By Sarah Bird, Project Officer, Species on the Edge – North Scotland Coast, working for Plantlife
Scottish Primrose season is coming. Our most special wildflower will be in bloom soon. I am always thrilled to see this tiny, fragile and beautiful flower and remember that it ONLY grows on our north coast, and on Orkney, and nowhere else in the world. In a way it ‘belongs’ to Scotland’s north coast communities – it is ours to love and protect and nurture. The responsibility is ours alone. Scottish Primrose is a north coast priority species for Species on the Edge, and, as I start my work with the project, it fills me with excitement and privilege, but it’s also a bit daunting!
Over the four years of the project I (with help!) need to visit all the places on the north coast where it grows and count the plants. This will help us to see if the Scottish Primrose numbers are stable, increasing or decreasing. The same is happening on Orkney to give a clear picture of how the whole population of this special plant is faring.
Any plant or animal that is only found in one small region is at risk of extinction. This is particularly true for Scottish Primrose because it is fussy and only grows in places where it finds the special conditions it needs.
Where to look:
Most Scottish Primrose sites are within a few hundred metres of the sea. The best places to look for it are:
- just beyond the sea spray zone, where the turf is short and there is some bare ground, especially in wet areas that run down towards the shore.
- in exposed gullies on cliffs and headlands where wind keeps vegetation very low.
I am told there are a few places, mainly in Caithness, where it grows further from the sea, and I am looking forward to seeing these as the primroses are said to be taller here.
When to look:
Scottish Primrose has two flowering times each year: in spring (usually May) and summer (usually July to August), though not every plant will flower in spring and summer. There is usually a break in flowering in June. However, plants are affected by conditions each year so flowering time can vary – I have seen flowers from April through to October. I even saw one in November last year!
What to look out for:
Scottish Primrose is tiny – only a few centimetres tall- with grey-green stems and leaves. The leaf colour makes them stand out from most other plants. I have been confused by leaves of daisies which are similar in size, but brighter green.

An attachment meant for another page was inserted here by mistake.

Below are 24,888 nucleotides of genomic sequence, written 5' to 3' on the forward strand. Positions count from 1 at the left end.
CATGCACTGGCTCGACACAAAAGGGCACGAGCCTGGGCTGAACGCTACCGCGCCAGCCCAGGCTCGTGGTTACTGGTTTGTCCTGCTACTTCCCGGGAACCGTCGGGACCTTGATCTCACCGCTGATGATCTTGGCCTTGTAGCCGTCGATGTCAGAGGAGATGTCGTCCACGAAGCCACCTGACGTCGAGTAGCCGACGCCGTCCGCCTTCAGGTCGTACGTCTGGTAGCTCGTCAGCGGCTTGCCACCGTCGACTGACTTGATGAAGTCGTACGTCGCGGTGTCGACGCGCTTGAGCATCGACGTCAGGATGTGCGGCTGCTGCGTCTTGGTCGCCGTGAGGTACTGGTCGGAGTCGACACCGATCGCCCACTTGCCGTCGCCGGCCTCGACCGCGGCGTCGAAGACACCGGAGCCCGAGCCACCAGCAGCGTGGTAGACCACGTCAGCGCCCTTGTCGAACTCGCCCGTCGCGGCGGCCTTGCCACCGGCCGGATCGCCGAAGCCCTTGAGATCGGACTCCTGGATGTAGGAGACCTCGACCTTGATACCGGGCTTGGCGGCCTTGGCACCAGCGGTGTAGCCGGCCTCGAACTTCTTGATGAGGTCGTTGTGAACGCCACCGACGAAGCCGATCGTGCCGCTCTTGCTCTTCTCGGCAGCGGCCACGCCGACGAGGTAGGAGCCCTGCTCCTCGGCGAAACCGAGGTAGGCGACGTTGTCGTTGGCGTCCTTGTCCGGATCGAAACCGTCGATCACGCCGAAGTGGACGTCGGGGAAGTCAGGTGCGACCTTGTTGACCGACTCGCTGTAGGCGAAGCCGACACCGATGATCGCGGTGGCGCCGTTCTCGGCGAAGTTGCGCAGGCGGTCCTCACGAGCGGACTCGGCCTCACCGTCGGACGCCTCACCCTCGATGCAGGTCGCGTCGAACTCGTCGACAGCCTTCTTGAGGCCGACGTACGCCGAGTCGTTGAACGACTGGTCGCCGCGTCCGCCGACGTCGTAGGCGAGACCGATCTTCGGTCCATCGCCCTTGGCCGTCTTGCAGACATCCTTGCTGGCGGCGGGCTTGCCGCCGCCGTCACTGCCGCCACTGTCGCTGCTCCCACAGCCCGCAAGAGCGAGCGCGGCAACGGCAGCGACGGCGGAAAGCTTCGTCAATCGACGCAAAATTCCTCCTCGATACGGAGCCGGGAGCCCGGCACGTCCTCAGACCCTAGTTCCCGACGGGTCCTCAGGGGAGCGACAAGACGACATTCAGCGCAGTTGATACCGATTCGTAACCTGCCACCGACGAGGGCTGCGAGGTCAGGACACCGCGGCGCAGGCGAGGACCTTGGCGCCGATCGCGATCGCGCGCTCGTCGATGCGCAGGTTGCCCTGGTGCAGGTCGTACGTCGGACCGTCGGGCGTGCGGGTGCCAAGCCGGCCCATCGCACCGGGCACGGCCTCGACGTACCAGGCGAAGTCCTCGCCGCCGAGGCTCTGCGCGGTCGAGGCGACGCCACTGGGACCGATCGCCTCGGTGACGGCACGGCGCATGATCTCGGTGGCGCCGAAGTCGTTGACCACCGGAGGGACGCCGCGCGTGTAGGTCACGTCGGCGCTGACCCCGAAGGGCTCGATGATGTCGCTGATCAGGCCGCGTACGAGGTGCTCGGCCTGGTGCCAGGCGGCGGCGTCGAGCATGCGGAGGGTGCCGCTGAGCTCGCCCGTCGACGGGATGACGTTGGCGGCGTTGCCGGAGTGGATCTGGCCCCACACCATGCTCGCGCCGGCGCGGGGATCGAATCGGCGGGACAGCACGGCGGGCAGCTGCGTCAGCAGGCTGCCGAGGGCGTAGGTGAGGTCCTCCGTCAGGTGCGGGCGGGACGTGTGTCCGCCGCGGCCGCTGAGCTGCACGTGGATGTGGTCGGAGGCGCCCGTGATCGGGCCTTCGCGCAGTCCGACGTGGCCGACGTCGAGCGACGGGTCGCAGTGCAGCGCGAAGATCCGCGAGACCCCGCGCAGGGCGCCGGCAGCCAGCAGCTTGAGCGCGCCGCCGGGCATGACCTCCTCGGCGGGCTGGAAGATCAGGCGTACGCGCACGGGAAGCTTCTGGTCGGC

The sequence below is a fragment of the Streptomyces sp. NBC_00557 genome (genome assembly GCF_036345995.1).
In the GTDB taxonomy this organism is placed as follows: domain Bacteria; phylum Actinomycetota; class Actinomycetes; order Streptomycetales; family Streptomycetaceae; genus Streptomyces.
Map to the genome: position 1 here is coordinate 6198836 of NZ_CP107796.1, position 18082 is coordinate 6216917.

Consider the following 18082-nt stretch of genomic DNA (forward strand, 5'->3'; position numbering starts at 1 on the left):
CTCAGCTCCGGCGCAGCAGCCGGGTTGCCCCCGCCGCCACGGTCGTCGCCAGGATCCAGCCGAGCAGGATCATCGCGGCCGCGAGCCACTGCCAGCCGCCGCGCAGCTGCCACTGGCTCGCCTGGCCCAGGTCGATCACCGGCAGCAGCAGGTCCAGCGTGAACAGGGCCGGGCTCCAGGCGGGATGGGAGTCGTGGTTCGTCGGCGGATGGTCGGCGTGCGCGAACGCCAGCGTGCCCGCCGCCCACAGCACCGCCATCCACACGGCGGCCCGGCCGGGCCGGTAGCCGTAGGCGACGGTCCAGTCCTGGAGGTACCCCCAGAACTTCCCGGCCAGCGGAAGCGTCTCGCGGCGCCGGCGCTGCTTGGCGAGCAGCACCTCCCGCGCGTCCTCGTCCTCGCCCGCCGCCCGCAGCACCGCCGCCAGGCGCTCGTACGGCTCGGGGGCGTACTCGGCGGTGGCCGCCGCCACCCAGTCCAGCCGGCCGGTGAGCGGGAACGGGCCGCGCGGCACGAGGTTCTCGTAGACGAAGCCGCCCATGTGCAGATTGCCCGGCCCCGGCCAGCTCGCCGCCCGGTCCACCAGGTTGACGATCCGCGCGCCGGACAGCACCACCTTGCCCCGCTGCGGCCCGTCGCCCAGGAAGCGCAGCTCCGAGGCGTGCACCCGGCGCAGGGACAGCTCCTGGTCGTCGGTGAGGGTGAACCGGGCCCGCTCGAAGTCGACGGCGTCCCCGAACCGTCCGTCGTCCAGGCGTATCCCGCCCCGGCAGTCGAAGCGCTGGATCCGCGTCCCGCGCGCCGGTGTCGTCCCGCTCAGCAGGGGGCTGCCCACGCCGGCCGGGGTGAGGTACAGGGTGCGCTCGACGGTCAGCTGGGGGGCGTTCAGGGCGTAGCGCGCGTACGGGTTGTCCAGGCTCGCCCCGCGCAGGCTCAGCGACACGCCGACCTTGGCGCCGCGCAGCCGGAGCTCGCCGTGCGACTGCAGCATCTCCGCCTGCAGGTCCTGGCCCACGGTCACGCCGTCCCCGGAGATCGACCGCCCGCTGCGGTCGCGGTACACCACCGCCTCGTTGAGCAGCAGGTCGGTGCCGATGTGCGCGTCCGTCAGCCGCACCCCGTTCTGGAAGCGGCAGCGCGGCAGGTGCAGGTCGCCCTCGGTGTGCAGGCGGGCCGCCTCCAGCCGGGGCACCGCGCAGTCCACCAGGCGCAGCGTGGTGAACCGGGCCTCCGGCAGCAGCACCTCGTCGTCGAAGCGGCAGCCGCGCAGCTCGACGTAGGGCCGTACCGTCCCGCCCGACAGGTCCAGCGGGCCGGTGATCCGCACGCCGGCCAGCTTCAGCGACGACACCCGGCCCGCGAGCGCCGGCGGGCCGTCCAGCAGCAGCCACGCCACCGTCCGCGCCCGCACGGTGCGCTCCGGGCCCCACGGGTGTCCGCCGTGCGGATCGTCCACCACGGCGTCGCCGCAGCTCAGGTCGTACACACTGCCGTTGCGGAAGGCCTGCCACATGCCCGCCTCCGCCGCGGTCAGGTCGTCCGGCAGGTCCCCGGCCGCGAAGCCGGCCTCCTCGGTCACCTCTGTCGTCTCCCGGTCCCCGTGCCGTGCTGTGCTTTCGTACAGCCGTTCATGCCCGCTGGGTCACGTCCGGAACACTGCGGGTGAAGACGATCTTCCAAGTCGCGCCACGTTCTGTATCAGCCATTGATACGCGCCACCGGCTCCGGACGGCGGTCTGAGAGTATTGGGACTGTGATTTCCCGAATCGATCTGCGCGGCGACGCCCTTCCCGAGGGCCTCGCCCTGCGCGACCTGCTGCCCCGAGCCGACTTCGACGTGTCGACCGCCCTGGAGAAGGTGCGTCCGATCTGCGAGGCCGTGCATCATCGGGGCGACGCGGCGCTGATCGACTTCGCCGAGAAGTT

Scottish Primrose leaves
The leaves form a rosette which is often less than 6cm across. Flowers have five pinkish-purple heart-shaped petals and a yellow centre; the petals can turn darker bluish-purple as they age. Each flower stem carries a cluster of flowers called an umbel. The flowers are like garden primula flowers but MUCH smaller – less than 1cm across.
Scottish primrose flowers are pollinated by a range of insects, including hoverflies, but flowers often fertilise themselves without needing insects. It is likely that cross-pollination by insects may result in more vigorous plants that live longer.
Why is it rare?
Inevitably, a plant that is only found in one small region is at risk from extinction. We know that Scottish Primrose is fussy and isn’t able to compete with the taller plants. To flourish, Scottish Primroses need very short grass created by wind exposure or by grazing animals. Grazing by sheep and rabbits can be really important to allow the primroses to grow without being smothered by taller vegetation, and some bare earth in footprints and tracks allows seeds to grow. However, careful grazing management is vital to allow the primroses to flower and set seed between May and August. Over-grazing can be as damaging as under-grazing. Putting fertiliser on fields also encourages vigorous plants which crowd out Scottish Primroses.
Scottish Primroses struggle to compete with taller plants in a meadow.
Climate change also threatens Scottish Primrose
Scottish Primrose could also be vulnerable to climate change. In principle, a slightly warmer climate might suit it, as it grows better in milder conditions. However, increased winter storms (linked to global warming) could have a damaging impact on the coastal and clifftop places where it grows.
Please tell us if you find Scottish Primroses
Details of how to send us your records are here.